Saturday, November 29, 2014

Thanksgiving 2014

What a lovely afternoon.
First one bird. With sparkling wine, of course!

And then another. With mashed potatoes, sweet potatoes, dressing, gravy, brussel spouts, yeast rolls, and cranberry. Not to forget a side of Smithfield ham. Hard to get more traditional.

Best of all were the good friends: Jim and Veti, Cher and Steve. Always good to sit down and break bread with people you love!

Makes a person thankful!

A10 Day Trip Back to Mexico

First morning back it was cold. And foggy! We couldn't see beyond the arroyo edge. It was as if the entire Parras Valley and the mountain range beyond had disappeared.

On Friday, we went to Torreón, but were unable to complete the visa renewal because one of our papers was incorrectly worded.

Back at Perote, we spent the weekend in the winery. By late Monday, most of the wine had been racked.

My big job on Monday was to see to the incorrect paper. That took about five minutes. I spent most of the day enjoying the garden

On Tuesday, we went back to Torreón. Getting the visa renewal application on file went very quickly, but there was not enough time to complete the application for our permiso para salir y regressar. I faced a huge crowd at the bank and when I returned to the immigration office, it was already closed. Not willing to face the ride back to Parras knowing we would have to return the following day, we opted to stay in Torreón that night. Without a chane of clothes, toothbrush or hairbrush, we made a pretty sorry lot the next morning. However, my tale of woe must have made an impression because the officer was able to process our permiso in an hour and a half instead of the usual three day minimum. Our decision to spend the night actually saved us two trips! 

The rest of the week we enjoyed almost perfect weather.

Omar came on Thursday and really spiffed things up. We got a couple of new items in the cactus garden. A tree to replace the sotol that died and a viejito cactus.

The aloe was showing off.

Pecan trees were turning gold

Pomegranates hung in the trees lonely and already ravaged by the birds

Stanley made himself busy cutting firewood

We had some good meals on the grill

And Solo Vino and I had some good walks.

His devotion to me is one of life's great mysteries. After being away for months at a time, my return is always cause for celebration and he stays close by until I leave again. If I am in the front of the house, he is on the front patio; if I am in the back of the house, he is on the back porch; if I am outside, he is never more than a few feet away. When we leave the house to visit friends, he always assumes he is invited, and because he is so lovable and well behaved he generally is on the guest list. He deserves a much more stay-at-home family, but I am grateful for his devotion. 

The vineyard tried to match the gold of the pecan trees, but the vines just looked tired.

The garden was teaming with flittering goldfinches.

And butterflies were everywhere.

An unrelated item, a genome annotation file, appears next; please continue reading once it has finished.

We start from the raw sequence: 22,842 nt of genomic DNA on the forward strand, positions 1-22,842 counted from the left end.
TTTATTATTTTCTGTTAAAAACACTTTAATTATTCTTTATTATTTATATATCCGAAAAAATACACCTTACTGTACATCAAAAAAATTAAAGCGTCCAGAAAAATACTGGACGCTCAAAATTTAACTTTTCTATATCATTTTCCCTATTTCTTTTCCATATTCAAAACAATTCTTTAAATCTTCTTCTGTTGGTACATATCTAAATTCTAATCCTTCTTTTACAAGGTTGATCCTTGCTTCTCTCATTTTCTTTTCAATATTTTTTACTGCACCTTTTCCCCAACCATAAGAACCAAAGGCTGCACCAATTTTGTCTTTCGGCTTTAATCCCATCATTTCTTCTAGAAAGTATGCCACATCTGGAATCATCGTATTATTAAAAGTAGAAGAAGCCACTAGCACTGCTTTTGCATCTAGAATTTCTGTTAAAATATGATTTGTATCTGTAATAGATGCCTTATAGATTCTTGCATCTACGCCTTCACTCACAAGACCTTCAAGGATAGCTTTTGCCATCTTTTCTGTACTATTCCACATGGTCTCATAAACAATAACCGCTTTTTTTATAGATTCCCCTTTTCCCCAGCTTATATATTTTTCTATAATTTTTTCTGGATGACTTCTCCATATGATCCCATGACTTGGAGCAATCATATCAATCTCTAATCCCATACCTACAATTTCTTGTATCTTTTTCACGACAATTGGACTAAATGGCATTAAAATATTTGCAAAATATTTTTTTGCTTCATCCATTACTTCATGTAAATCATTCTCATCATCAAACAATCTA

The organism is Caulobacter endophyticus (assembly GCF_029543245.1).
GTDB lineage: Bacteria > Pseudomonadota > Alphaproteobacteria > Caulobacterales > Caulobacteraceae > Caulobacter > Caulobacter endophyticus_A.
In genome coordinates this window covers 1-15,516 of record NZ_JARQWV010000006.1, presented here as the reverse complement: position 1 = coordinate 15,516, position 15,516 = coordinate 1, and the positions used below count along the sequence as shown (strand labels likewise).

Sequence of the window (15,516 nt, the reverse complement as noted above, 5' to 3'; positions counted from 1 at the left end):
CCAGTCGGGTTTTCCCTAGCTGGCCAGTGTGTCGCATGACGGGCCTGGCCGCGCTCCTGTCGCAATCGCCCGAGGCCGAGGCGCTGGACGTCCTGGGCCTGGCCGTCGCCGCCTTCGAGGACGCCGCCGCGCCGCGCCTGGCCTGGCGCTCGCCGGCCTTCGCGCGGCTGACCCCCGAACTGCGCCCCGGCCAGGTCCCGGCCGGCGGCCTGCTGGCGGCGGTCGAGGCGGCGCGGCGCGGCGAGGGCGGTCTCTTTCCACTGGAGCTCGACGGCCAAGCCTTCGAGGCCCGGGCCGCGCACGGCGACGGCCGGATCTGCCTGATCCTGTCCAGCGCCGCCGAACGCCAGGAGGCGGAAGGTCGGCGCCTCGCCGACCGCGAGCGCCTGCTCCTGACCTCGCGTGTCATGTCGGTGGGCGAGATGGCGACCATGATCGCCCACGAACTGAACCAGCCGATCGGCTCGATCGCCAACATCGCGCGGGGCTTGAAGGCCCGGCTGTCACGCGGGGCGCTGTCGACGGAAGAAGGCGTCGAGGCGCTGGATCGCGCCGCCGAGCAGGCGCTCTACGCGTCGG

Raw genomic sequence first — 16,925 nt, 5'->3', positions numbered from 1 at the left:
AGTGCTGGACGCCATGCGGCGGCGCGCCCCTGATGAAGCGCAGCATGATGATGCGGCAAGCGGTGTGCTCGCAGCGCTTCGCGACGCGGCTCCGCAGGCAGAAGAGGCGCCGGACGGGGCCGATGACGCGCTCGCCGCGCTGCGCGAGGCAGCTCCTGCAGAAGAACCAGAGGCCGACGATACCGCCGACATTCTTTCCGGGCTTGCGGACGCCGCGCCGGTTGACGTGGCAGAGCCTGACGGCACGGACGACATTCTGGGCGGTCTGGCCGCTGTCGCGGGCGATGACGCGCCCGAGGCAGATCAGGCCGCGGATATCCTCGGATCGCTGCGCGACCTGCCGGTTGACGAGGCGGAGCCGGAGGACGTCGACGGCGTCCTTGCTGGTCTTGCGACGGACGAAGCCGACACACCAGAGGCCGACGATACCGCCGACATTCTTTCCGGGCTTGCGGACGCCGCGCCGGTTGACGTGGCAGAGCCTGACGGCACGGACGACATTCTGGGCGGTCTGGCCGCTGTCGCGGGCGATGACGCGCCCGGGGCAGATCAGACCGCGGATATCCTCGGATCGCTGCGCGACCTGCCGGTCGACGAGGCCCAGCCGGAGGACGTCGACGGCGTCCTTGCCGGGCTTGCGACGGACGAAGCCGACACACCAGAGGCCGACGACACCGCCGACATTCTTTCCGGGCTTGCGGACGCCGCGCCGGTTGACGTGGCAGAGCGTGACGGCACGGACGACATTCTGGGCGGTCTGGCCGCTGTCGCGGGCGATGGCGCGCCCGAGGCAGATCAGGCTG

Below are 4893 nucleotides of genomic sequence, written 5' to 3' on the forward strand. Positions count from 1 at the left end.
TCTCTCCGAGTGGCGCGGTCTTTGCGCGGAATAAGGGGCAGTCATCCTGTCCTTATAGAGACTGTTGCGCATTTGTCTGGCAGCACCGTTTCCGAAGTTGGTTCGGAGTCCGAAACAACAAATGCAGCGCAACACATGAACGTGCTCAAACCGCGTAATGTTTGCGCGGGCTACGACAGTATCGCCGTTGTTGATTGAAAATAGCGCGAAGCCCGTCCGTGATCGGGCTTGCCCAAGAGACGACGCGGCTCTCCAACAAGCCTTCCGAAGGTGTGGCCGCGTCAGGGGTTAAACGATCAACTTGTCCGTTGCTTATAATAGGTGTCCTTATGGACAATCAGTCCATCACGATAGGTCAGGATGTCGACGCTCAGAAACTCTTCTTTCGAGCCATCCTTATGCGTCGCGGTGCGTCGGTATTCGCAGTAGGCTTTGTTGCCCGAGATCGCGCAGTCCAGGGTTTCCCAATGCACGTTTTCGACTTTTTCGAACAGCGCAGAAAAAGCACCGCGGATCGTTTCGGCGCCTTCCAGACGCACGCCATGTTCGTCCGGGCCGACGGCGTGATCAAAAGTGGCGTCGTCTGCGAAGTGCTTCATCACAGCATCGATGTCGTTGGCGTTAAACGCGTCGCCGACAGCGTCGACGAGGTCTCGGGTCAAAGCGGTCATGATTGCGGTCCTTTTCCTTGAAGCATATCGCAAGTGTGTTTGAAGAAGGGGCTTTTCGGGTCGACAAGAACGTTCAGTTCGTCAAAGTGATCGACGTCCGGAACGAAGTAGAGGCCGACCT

Oranges are taking their good old easy time getting ripe.

Tumble weeds are collecting.

One afternoon we had monarchs in the garden.

Everyday the trees were more golden.

The bodega got new doors while we were there.

Lots of interesting insects . . , some of them were quite lovey dovey.

Both the insect and the spider look pregnant to me. Oh, goody!

Our time in Mexico was marred by the terrible news of missing students and their awful deaths. So much corruption. So much sadness. Not nearly enough will to change!
The LA times had an excellent article.

On Friday afternoon a bee stung me. More on that later.

I spent the Saturday with Estela. We went around town delivering certtificates of participation to all the artists who participated in the Alianza Art Contest last August. We were also able to make contact with some key artists who seem very interested in coordinating a gallery. I have my fingers crossed. Meanwhile, I cannot thank Estela enough for all she has done to promote art in the community. Muchas gracias, mi amiga!

When we got back to the house, Yoyo, Tencha and their daughter Annai were there . . . already sampling the white Zinfandel Annai taught us how to make last summer. What a great way to wind up a visit back to Mexico.

On Sunday, I accomplished three things. I sneezed all day, we finished racking the wine, and I managed to ready the house for our absense again. Putting all that together was very interesting.

We left on Mondday morning just as the sun was coming up.

I assume Sunday's sneezing fit was a prelude to what followed. On Monday's bus ride, I developed a raging rash that itched like crazy. First thing Tuesday morning, I was on the phone asking for an appointment to see the doctor. He prescribed a steroid and Benadryl cream. I wouldn't say it has worked like magic, but thankfully I am much better. I have some choice names for the bee that got me. Most of them are unprintable.

We will be here in south Texas for a couple of months. We've already had several meals with friends and Stanley is making the garden here look beautiful. I'm not surprised. He always does.

Please keep Mexico in your thoughts and prayers. My Mexican friends are facing some difficult decisions and there seems to be no Pancho Villa on the horizon.

Sunday, November 9, 2014